When it's time to change what's in your wallet, you'll need to sign in to your Capital One® online card account, click on "more account services" and choose the "close your account" option. Directions for closing your account will then appear on the screen; follow them to get your account closed. You can also call the customer service number on the back of the credit card and ask the customer service representative to close your account. Keep in mind, though, that a closed account doesn't automatically become an inactive one. You'll still have to pay off your account balance and do a bit of financial housekeeping to avoid problems.
Think it Through
There are many good reasons to close a credit card account. You may want to avoid an annual fee, or you may recognize that you struggle to control your credit card spending. If you have a good reason for closing the account, do so. Keep in mind, however, that closing a credit account while in debt increases your credit utilization ratio and can hurt your credit score. Consider how long you've had the card as well. The longer you've had credit, the better your credit score may be. Closing the accounts you've had the longest can shorten your credit history and lower your credit score. Confirm that you won't do more harm than good before closing the account.
Use Your Rewards
Some credit cards offer reward points that you can use to purchase discount airline tickets or to get cash back. Capital One dissolves these points when your account closes. This may not matter if you've only accumulated a handful of points. However, if you've got a lot of points in the bank, use them before closing your account. If you don't use them, you'll lose them.
Stop Automatic Payments
If you carry a balance on your credit card or forget to pay the bill on occasion, you may have set up an automatic payment plan with your bank. If you did, your bank automatically sends the designated payment amount to Capital One for you every month as you directed. If you close your Capital One account, remember to cancel your automatic payment plan so your bank stops sending your money to them. You can, of course, get a refund of any overpayments you make, but it's easier to simply keep your money.
Change Your Payment Type
Automatic payments made to Capital One aren't the only automatic payments you'll need to stop. If you use your Capital One credit card to automatically pay other vendors, you'll need to set up a new payment method. You may have given your credit card information to subscription service vendors like Netflix, internet service providers, online publications and others. These vendors then automatically charge the credit card periodically to renew the subscriptions. You may also have this payment information stored in your online shopping accounts for faster ordering. If you close your credit card account, you'll need to give these vendors and service providers new credit card information. Failure to do so could result in a service interruption.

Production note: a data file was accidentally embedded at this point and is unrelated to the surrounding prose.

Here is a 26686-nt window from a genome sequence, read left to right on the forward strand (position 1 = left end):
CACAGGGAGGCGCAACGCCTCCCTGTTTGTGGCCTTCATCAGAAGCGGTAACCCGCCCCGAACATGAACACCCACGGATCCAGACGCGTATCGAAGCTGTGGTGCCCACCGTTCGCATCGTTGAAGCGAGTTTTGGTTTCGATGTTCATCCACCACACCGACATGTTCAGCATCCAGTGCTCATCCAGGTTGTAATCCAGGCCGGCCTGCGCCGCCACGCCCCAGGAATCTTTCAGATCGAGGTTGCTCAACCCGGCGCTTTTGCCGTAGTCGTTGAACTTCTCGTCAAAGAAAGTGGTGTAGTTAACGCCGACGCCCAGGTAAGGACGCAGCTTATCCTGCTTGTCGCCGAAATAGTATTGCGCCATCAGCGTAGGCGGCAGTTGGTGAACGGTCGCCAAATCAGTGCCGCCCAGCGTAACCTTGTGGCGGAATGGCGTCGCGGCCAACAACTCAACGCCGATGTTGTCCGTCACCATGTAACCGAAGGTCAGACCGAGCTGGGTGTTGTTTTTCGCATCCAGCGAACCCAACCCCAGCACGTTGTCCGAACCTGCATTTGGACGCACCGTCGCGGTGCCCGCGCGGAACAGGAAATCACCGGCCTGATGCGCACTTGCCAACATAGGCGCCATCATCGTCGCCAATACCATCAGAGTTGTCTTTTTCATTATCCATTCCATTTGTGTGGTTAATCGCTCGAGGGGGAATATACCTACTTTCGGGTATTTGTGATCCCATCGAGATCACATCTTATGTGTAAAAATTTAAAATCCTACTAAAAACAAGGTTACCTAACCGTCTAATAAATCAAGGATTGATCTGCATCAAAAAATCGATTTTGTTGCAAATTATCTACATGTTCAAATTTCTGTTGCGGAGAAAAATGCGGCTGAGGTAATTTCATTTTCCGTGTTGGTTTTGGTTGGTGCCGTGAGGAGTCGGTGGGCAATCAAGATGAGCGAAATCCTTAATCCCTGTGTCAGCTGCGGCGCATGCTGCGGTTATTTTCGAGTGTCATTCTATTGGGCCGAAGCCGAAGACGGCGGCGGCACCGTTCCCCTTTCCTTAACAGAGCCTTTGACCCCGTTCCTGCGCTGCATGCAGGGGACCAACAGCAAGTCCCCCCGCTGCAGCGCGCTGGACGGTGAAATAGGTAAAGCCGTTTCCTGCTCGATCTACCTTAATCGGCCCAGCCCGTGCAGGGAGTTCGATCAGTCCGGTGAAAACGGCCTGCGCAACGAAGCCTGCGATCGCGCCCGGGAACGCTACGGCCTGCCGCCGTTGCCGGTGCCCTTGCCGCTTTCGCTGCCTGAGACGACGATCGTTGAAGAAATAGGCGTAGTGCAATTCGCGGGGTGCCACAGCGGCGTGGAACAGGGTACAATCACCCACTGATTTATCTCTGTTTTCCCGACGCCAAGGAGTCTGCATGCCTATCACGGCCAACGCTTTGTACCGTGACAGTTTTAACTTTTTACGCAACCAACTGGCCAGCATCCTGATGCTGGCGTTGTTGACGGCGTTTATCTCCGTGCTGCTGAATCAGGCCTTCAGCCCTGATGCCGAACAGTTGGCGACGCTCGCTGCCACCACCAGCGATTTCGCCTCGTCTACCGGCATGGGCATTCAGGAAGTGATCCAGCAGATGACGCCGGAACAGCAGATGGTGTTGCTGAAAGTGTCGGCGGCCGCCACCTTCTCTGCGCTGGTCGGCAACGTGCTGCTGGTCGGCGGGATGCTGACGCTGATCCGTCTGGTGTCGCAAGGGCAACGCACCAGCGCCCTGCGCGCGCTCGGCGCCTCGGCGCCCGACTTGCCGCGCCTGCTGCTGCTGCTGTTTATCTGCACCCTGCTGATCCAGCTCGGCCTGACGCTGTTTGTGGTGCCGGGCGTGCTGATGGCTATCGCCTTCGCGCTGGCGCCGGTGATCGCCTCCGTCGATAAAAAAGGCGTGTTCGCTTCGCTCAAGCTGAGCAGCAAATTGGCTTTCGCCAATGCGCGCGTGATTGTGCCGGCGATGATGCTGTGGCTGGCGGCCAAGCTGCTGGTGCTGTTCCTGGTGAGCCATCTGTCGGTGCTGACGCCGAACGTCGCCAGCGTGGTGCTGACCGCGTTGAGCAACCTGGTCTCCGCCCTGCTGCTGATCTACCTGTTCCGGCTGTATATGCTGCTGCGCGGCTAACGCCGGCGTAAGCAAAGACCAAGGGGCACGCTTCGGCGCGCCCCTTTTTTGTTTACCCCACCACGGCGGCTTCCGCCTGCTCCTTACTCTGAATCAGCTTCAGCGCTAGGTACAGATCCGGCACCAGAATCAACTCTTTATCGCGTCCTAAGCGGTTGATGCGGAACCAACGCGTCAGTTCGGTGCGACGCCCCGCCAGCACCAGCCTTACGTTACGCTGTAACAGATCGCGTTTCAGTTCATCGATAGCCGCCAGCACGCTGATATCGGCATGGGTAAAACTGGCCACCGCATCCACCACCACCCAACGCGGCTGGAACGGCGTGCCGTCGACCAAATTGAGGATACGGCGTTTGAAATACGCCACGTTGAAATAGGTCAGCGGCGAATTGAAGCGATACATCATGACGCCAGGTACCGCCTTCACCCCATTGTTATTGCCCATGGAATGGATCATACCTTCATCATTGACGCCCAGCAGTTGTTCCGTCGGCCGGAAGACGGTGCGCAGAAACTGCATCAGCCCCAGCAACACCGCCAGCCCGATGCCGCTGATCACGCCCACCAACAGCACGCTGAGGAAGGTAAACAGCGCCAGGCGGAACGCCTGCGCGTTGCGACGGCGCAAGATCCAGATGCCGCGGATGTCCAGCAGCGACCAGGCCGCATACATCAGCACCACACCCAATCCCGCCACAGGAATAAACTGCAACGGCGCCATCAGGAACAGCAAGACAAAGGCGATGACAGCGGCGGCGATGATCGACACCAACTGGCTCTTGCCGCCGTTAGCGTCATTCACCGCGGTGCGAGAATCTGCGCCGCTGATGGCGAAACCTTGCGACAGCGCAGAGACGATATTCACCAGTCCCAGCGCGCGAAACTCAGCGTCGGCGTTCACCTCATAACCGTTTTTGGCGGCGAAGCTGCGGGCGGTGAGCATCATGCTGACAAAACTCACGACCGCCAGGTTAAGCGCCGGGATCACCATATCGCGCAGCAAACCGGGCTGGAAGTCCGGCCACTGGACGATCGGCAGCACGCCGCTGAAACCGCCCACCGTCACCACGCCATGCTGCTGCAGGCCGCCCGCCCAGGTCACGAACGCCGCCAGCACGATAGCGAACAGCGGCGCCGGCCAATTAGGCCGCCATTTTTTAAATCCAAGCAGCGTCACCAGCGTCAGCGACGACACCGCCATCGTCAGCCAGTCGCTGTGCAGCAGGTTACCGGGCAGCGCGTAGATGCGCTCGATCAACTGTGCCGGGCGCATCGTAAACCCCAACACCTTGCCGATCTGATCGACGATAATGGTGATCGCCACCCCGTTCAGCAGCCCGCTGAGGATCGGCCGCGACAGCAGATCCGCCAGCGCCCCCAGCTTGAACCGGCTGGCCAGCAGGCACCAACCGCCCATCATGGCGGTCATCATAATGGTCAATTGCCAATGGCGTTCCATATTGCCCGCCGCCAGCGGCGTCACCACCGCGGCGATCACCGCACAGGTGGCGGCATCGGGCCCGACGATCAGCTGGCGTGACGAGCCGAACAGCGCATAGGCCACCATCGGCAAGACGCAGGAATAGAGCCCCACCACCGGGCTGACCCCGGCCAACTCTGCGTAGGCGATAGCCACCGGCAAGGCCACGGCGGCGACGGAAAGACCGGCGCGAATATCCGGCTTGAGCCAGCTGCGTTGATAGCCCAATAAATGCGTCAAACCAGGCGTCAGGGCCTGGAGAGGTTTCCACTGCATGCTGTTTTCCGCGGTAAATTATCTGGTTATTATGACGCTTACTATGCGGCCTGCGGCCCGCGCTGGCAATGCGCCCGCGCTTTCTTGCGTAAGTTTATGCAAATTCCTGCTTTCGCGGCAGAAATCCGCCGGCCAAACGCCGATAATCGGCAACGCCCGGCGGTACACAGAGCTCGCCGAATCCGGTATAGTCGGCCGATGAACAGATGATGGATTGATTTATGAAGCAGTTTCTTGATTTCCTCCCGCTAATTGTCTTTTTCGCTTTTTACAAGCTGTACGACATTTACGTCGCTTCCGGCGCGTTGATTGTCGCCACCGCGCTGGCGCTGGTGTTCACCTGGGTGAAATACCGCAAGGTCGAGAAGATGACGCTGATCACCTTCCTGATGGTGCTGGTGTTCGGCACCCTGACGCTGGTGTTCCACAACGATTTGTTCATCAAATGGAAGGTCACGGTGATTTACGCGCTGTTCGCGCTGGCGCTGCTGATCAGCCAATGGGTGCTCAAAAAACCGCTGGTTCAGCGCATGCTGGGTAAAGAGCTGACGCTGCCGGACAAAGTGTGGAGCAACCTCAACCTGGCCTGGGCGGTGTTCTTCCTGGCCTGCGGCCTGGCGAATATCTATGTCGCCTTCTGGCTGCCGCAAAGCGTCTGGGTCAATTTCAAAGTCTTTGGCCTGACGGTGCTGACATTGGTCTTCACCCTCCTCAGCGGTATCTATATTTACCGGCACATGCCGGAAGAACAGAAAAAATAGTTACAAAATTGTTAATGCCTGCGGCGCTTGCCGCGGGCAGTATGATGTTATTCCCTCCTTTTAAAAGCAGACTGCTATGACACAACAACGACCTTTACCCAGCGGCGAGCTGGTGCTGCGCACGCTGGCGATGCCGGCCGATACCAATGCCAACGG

Keep Making Payments
Although your credit card will stop working after you close your account, the account isn't truly closed until you've paid any outstanding balance in full. You can cut your card into tiny pieces and work out some frustration, but your debt doesn't go away when the credit card does. If you can, pay off your balance before closing your account. If you have to carry an outstanding balance on your Capital One card after you close it, keep sending in your payments until you've paid back every penny. Sometimes vendors stop sending statements after closing the account. Make sure you still have online access to your balance information, or ask the company to keep sending you statements so you don't forget and miss a payment.
- Visit Capital One online at capitalone.com.
- When cancelling automatic payment arrangements or closing your account, write down the customer service representative's name and the date and time of your call for future reference.
- If Capital One does a soft close on your account and allows charges to come through, you will not receive a statement since your account is technically closed, according to the website for The Consumerist. To avoid this, check with Capital One for one to two months after you request the account's closure to see if you have a balance on the account. If you don't monitor the card's activity, you may end up with late fees and the account may be sent to collections.
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